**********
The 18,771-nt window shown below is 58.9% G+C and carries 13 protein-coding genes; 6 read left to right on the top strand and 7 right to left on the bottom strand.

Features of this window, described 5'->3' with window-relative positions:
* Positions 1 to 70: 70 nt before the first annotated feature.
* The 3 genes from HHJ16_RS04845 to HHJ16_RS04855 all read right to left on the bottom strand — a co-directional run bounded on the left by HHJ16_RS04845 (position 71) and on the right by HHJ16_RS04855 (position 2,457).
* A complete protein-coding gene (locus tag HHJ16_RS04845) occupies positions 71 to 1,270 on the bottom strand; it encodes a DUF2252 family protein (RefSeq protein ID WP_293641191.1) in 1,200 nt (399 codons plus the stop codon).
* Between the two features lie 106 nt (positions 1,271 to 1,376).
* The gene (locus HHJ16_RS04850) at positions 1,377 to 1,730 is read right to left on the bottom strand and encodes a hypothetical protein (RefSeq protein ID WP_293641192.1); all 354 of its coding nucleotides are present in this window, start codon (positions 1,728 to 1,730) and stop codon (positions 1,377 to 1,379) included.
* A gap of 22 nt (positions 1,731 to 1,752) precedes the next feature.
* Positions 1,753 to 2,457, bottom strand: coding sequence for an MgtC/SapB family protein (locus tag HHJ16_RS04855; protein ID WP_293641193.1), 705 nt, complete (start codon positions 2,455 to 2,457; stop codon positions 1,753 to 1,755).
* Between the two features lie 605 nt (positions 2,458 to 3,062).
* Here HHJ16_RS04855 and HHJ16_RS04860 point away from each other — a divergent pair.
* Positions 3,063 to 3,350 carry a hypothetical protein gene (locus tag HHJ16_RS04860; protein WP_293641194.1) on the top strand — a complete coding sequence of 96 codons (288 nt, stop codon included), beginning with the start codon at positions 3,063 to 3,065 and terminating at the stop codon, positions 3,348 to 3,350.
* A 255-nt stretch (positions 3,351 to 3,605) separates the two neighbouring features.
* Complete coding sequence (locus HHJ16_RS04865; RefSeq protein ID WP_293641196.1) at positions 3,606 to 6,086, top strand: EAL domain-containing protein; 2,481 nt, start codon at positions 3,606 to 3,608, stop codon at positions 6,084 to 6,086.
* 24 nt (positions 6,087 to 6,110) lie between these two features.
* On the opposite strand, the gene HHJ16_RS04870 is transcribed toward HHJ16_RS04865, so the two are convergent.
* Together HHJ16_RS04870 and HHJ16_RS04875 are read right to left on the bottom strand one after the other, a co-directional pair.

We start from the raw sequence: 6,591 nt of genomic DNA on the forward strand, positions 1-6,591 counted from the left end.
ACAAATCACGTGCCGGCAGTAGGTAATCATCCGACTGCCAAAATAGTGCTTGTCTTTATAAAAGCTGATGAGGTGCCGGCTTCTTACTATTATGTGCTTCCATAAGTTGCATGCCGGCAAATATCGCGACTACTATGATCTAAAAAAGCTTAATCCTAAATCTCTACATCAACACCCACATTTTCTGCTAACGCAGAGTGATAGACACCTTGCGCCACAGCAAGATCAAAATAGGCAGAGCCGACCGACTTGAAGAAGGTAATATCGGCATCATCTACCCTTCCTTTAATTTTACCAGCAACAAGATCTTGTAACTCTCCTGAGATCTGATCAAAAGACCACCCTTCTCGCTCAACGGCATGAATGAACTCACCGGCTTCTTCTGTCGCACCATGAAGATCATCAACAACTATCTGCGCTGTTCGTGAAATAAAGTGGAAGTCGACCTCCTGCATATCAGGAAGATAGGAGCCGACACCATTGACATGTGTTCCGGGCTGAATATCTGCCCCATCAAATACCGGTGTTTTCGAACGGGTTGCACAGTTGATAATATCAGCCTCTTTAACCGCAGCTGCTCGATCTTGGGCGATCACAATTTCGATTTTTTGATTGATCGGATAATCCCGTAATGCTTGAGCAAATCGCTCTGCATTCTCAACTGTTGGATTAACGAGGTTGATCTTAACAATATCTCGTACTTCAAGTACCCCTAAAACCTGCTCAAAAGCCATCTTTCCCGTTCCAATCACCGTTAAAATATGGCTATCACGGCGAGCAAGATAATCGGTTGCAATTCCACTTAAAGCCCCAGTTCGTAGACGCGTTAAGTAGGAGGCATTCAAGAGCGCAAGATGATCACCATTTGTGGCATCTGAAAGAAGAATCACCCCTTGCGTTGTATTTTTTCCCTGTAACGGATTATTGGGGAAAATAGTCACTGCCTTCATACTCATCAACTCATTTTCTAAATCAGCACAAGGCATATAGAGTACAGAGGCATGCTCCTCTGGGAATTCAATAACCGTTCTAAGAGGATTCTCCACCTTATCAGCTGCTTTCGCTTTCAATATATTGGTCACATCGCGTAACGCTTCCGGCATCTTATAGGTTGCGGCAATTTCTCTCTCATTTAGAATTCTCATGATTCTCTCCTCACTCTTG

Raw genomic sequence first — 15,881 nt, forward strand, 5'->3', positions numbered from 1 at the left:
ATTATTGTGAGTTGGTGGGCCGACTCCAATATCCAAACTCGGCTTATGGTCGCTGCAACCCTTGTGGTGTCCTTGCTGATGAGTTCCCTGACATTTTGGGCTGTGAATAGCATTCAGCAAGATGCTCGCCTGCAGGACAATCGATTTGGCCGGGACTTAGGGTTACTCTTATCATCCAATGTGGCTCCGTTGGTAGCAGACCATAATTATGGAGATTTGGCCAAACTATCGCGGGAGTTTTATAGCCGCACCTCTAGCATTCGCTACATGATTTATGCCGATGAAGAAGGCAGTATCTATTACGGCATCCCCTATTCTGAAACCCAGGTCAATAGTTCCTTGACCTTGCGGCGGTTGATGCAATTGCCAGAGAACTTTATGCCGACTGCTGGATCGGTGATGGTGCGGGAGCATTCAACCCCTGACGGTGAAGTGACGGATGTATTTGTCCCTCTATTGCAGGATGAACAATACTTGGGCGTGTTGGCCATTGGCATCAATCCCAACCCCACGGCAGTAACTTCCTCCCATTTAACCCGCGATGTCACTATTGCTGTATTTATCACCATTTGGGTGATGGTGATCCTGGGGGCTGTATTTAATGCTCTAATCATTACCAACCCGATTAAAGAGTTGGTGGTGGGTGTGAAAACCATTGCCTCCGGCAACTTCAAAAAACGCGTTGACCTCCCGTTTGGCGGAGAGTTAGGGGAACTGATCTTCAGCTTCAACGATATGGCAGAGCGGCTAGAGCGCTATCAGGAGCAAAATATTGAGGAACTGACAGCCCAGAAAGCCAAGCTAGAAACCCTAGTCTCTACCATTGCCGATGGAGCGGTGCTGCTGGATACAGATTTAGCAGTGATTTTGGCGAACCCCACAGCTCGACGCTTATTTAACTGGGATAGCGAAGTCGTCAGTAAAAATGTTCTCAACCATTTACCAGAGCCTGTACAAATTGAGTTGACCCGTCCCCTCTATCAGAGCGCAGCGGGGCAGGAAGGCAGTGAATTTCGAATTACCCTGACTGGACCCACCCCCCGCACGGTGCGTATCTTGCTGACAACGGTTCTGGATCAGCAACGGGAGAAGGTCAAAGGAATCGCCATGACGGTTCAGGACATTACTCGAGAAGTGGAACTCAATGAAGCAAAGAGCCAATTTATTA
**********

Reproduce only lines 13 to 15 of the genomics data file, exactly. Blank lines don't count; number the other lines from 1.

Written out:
* A 255-nt stretch (positions 3,351 to 3,605) separates the two neighbouring features.
* Complete coding sequence (locus HHJ16_RS04865; RefSeq protein ID WP_293641196.1) at positions 3,606 to 6,086, top strand: EAL domain-containing protein; 2,481 nt, start codon at positions 3,606 to 3,608, stop codon at positions 6,084 to 6,086.
* 24 nt (positions 6,087 to 6,110) lie between these two features.